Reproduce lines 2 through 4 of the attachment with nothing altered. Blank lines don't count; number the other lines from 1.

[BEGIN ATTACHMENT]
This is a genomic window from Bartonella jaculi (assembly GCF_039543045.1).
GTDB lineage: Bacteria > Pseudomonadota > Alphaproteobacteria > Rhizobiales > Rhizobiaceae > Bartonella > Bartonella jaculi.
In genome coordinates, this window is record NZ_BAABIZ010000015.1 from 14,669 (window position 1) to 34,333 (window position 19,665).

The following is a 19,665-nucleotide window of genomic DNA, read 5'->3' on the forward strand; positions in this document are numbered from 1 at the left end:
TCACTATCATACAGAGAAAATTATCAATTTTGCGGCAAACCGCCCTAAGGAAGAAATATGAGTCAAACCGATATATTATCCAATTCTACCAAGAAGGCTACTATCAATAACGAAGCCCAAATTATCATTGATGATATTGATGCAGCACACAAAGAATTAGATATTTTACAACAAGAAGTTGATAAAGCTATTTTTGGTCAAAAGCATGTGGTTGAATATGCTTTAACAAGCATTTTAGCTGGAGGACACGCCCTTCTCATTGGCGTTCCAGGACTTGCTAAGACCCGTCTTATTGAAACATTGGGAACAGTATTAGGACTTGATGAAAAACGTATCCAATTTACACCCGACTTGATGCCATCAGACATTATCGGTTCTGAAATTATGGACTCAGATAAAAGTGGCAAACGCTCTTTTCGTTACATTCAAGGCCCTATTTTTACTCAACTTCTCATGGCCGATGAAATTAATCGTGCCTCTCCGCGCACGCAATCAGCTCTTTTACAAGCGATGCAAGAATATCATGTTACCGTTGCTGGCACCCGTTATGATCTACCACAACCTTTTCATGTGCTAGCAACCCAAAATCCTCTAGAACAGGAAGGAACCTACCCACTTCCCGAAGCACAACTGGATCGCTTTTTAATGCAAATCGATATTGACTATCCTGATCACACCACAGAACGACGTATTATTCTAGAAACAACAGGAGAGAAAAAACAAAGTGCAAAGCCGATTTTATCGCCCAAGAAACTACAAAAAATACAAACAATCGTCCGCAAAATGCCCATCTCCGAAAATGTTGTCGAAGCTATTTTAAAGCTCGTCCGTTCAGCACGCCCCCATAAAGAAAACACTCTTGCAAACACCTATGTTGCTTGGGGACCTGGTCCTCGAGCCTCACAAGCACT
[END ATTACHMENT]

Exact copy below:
GTDB lineage: Bacteria > Pseudomonadota > Alphaproteobacteria > Rhizobiales > Rhizobiaceae > Bartonella > Bartonella jaculi.
In genome coordinates, this window is record NZ_BAABIZ010000015.1 from 14,669 (window position 1) to 34,333 (window position 19,665).

The following is a 19,665-nucleotide window of genomic DNA, read 5'->3' on the forward strand; positions in this document are numbered from 1 at the left end: